Unlike objectivist pedagogy that sees the learner as passive receptor of de-contextualised knowledge, constructivist approaches accentuate the knowers ‘construction’ of reality as a purposive act.
This extended version of VLE use is not simply about giving information but also coming to understand through collaboration and dialogue (Laurillard, 2001; Bohm 1996).
The use of dialogue journals is one strategy in this move from transmissionist to collaborative uses of ILT.
Online dialogue journals supported within VLE work group folders have the following strengths:
They can accommodate collaborative working - shared resources and dialogue – at a distance. Dispersed groups in workplace settings are able to stay in touch quickly and easily. A single posting can reach every group member.
Access permissions can be used to create a secure and safe space for discussion.
A transparent record of activity is developed through discussion threads that can be moderated.
In addition, the asynchronous nature of communication allows time for learners to formulate considered responses.
Asynchronous communication may prove a barrier to the formation of group identity with learners who do not meet face-to-face.
Online ‘talk’ lacks the visual cues that support face-to-face communication and this may prove an obstacle for some learners.
The location of work group folders within a formal learning environment, hosted by the ‘assessing’ institution, may distort communication.
There are cost implications for learners in accessing online activities away from the university campus and this may raise equity issues.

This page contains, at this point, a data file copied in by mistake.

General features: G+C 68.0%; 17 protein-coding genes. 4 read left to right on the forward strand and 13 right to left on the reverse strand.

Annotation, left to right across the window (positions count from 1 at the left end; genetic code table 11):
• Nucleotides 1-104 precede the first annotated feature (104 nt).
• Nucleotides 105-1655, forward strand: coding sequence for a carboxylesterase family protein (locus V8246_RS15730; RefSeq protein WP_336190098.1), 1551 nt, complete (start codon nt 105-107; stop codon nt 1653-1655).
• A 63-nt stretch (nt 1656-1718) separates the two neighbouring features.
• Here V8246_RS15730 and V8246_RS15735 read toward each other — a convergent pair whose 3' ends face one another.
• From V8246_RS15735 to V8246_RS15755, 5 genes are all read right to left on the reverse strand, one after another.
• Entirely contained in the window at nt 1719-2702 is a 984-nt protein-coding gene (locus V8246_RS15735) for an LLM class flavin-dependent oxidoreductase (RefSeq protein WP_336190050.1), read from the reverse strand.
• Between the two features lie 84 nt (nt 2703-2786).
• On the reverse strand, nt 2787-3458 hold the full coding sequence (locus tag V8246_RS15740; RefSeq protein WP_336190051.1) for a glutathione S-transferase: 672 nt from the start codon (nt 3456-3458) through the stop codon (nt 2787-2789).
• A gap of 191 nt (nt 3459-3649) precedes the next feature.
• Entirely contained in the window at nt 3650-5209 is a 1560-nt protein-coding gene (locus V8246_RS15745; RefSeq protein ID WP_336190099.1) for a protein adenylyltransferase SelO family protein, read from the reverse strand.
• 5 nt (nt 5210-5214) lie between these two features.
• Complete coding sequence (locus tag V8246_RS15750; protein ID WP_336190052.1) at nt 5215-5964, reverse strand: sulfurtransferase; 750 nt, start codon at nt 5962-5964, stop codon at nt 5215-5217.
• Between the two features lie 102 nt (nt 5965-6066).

Learners need to develop the skills and motivation to participate effectively in an online learning environment. Not all learners will elect to participate to the same extent.
There is also the danger that more assertive online ‘voices’ may stifle discussion and influence the contributions of others.
 Moon, J. (1999) Learning Journals. A Handbook for Academics, Students and Professional Development. London: Kogan Page.
 Bolton, J. (2001) Reflective Practice. Writing and Professional Development. London: Paul Chapman.
 Dewey, J. (1933) How We Think: A Restatement of the Relation of Reflective Thinking to the Educative Process. Chicago: Henry Regnery.
 Schon, D. (1983) The Reflective Practitioner. San Francisco, CA: Jossey-Bass.
 Schon, D. (1987) Educating the Reflective Practitioner. San Francisco, CA: Jossey-Bass.
 Boud, D. et al (eds) (1985) Reflection: Turning Experience into Learning. London: Kogan Page
 Kolb, D. (1984) Experiential Learning, Englewood Cliffs, NJ: Prentice Hall.
 Rogers, C. (1983) Freedom to Learn. Colombus, OH: Bell and Howell.
 Vygotsky, L. (1962) Thought and Language. New York: Wiley.
 Mezirow, J. (1990) Fostering Critical Reflection in Adulthood. San Francisco, CA: Jossey-Bass.
Background Extracts © Ruth Pilkington
PREPARING FOR REFLECTION (DLO Project)
Enhancing Reflective Skills
Reflection Description Implementation Experience